I look forward to seeing your columns, and I am so happy that you have come to the prairies and embraced the land and sky (and people). There is something very spiritual and magical out there in big sky country and the sweeping land that goes on from one horizon to the next. How nice that you feel it the way that I do. Even having lived for so many years out there, born and raised, I never take it for granted. Keep up the good work and keep your “musings” coming! They are always a great read! Sincerely, Nicki (Niemi) Cammack

    Comment by Nicki (Niemi) Cammack — April 7, 2011 @ 2:05 pm

  2. anne, i just recently came across your book, The Spiral Garden. i’m eating it up. as a former clergy, theology prof, and one who was hurt by the church, i’m finding your work fascinating. i was happy to find your blog, and hope you continue your submission to it.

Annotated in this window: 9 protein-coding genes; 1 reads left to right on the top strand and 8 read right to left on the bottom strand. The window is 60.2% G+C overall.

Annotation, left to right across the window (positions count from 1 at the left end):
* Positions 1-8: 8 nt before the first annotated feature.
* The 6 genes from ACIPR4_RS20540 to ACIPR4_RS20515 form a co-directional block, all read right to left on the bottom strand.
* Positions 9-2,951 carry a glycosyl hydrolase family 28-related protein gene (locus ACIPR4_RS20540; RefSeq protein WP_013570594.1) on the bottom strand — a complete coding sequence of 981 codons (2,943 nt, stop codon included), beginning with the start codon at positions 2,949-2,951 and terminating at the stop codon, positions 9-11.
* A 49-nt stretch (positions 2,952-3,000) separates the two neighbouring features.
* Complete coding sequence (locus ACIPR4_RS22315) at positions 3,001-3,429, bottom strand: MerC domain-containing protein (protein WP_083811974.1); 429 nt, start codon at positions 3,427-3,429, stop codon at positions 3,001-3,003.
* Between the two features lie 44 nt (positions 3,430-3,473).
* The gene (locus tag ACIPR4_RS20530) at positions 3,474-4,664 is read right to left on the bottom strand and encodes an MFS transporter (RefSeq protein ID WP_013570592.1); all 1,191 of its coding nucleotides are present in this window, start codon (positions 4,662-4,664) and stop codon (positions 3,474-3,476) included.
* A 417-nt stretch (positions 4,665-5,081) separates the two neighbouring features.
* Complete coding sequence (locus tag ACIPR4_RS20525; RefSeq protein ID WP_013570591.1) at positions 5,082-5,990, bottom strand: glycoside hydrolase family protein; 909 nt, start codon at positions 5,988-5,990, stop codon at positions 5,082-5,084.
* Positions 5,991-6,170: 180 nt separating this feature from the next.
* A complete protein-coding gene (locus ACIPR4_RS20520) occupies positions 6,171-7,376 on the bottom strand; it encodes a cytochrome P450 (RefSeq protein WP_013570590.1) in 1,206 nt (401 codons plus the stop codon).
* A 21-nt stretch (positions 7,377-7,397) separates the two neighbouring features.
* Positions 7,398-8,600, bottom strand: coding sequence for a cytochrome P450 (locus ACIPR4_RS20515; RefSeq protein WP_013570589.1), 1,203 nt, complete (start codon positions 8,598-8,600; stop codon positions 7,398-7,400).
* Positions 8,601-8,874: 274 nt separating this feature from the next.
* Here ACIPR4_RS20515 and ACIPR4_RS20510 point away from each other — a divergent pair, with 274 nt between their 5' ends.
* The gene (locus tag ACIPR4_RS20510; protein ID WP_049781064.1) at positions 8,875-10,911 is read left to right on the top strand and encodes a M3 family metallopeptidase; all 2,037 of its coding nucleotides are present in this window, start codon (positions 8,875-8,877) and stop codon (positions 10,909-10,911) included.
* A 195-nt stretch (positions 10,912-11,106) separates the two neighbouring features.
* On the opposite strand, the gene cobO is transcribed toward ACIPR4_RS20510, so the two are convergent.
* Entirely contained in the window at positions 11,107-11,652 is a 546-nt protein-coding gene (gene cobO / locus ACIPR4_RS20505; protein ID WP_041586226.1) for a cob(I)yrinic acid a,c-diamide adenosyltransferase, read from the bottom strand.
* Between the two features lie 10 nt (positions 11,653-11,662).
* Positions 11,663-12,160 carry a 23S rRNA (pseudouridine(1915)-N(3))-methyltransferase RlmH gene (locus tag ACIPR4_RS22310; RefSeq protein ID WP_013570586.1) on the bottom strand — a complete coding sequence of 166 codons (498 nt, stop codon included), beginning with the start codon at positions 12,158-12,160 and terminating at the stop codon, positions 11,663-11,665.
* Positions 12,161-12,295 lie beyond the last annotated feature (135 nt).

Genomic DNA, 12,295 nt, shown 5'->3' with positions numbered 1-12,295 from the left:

Comment by glenn toering boyes — May 9, 2011 @ 6:34 pm

  3. I enjoy your columns in the Star. I served 10 years in Saskatchewan, sent to Leader as an ordinand (4 years covering Leader, Prelate, Sceptre, Lemsford, Portreeve, and Abbey); then 6 years at Kerrobert and Broadacres.
    I too learned to hunt geese and confront the cold winters. Now back home in Ontario (brought up in T) I still speak to groups about my experiences in Sask. Love your writing. Lorne O’Neill

    Comment by Rev. Lorne O'Neill — March 11, 2012 @ 1:02 pm

  4. Anne, I am pretty sure that there are no words that could express how grateful that I am that your journey brought you to Lucky Lake/Birsay/Beechy. Dakota, Robert and I have talked many times, since we lost Mom and Dad, about the fabulous tribute that you offered at their Memorials. Many family and friends assumed that you had known both of them as you spoke. When my journey took me to Northern Saskatchewan for 16 years, I had lost some of my connections with “Mom and Dad’s Church”. Reconnecting these past few months has been very therapeutic for me. I wish you health and happiness as you continue your journey……..thanks a million for being You!!

    Keep spreading the energy that you do!
    Deb (Dakota and Robert too)

    Comment by Deb — June 2, 2012 @ 10:51 pm